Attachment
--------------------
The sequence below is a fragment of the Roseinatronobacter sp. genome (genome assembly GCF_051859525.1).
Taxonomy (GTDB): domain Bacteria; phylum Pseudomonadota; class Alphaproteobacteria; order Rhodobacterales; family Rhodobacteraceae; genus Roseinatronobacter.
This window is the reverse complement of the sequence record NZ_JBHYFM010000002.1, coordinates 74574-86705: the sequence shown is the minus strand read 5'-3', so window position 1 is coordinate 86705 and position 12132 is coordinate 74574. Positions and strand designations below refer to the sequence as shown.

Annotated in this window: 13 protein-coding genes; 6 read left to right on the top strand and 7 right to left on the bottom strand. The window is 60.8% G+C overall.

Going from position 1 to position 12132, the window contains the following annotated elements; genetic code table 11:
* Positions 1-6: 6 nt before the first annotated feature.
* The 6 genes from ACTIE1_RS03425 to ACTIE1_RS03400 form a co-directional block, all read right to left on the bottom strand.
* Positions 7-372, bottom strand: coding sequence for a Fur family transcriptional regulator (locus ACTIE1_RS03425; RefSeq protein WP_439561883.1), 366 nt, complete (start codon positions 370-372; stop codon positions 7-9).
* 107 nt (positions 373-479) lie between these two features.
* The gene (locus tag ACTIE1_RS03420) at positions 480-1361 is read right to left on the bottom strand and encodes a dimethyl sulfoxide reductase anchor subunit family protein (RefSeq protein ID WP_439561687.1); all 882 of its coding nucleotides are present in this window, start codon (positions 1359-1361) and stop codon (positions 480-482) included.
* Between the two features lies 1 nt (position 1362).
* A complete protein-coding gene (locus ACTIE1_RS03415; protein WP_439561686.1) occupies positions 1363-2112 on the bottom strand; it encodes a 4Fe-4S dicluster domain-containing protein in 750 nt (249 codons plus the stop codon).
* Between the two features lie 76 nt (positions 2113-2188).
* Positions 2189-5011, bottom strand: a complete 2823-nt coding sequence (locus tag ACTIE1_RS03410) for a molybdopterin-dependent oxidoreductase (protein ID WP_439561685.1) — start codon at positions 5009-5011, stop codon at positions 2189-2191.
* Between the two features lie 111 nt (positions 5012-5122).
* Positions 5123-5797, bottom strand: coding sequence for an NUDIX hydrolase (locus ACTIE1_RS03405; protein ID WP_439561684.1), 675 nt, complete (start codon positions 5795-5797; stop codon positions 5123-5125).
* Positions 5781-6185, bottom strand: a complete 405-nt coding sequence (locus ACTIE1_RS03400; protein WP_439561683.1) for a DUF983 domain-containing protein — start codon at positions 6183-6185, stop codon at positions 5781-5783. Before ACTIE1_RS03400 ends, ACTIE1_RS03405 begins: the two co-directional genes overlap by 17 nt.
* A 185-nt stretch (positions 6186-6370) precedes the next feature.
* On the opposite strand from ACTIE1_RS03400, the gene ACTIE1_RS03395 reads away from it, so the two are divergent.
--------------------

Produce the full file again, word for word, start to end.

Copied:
The sequence below is a fragment of the Roseinatronobacter sp. genome (genome assembly GCF_051859525.1).
Taxonomy (GTDB): domain Bacteria; phylum Pseudomonadota; class Alphaproteobacteria; order Rhodobacterales; family Rhodobacteraceae; genus Roseinatronobacter.
This window is the reverse complement of the sequence record NZ_JBHYFM010000002.1, coordinates 74574-86705: the sequence shown is the minus strand read 5'-3', so window position 1 is coordinate 86705 and position 12132 is coordinate 74574. Positions and strand designations below refer to the sequence as shown.

Annotated in this window: 13 protein-coding genes; 6 read left to right on the top strand and 7 right to left on the bottom strand. The window is 60.8% G+C overall.

Going from position 1 to position 12132, the window contains the following annotated elements; genetic code table 11:
* Positions 1-6: 6 nt before the first annotated feature.
* The 6 genes from ACTIE1_RS03425 to ACTIE1_RS03400 form a co-directional block, all read right to left on the bottom strand.
* Positions 7-372, bottom strand: coding sequence for a Fur family transcriptional regulator (locus ACTIE1_RS03425; RefSeq protein WP_439561883.1), 366 nt, complete (start codon positions 370-372; stop codon positions 7-9).
* 107 nt (positions 373-479) lie between these two features.
* The gene (locus tag ACTIE1_RS03420) at positions 480-1361 is read right to left on the bottom strand and encodes a dimethyl sulfoxide reductase anchor subunit family protein (RefSeq protein ID WP_439561687.1); all 882 of its coding nucleotides are present in this window, start codon (positions 1359-1361) and stop codon (positions 480-482) included.
* Between the two features lies 1 nt (position 1362).
* A complete protein-coding gene (locus ACTIE1_RS03415; protein WP_439561686.1) occupies positions 1363-2112 on the bottom strand; it encodes a 4Fe-4S dicluster domain-containing protein in 750 nt (249 codons plus the stop codon).
* Between the two features lie 76 nt (positions 2113-2188).
* Positions 2189-5011, bottom strand: a complete 2823-nt coding sequence (locus tag ACTIE1_RS03410) for a molybdopterin-dependent oxidoreductase (protein ID WP_439561685.1) — start codon at positions 5009-5011, stop codon at positions 2189-2191.
* Between the two features lie 111 nt (positions 5012-5122).
* Positions 5123-5797, bottom strand: coding sequence for an NUDIX hydrolase (locus ACTIE1_RS03405; protein ID WP_439561684.1), 675 nt, complete (start codon positions 5795-5797; stop codon positions 5123-5125).
* Positions 5781-6185, bottom strand: a complete 405-nt coding sequence (locus ACTIE1_RS03400; protein WP_439561683.1) for a DUF983 domain-containing protein — start codon at positions 6183-6185, stop codon at positions 5781-5783. Before ACTIE1_RS03400 ends, ACTIE1_RS03405 begins: the two co-directional genes overlap by 17 nt.
* A 185-nt stretch (positions 6186-6370) precedes the next feature.
* On the opposite strand from ACTIE1_RS03400, the gene ACTIE1_RS03395 reads away from it, so the two are divergent.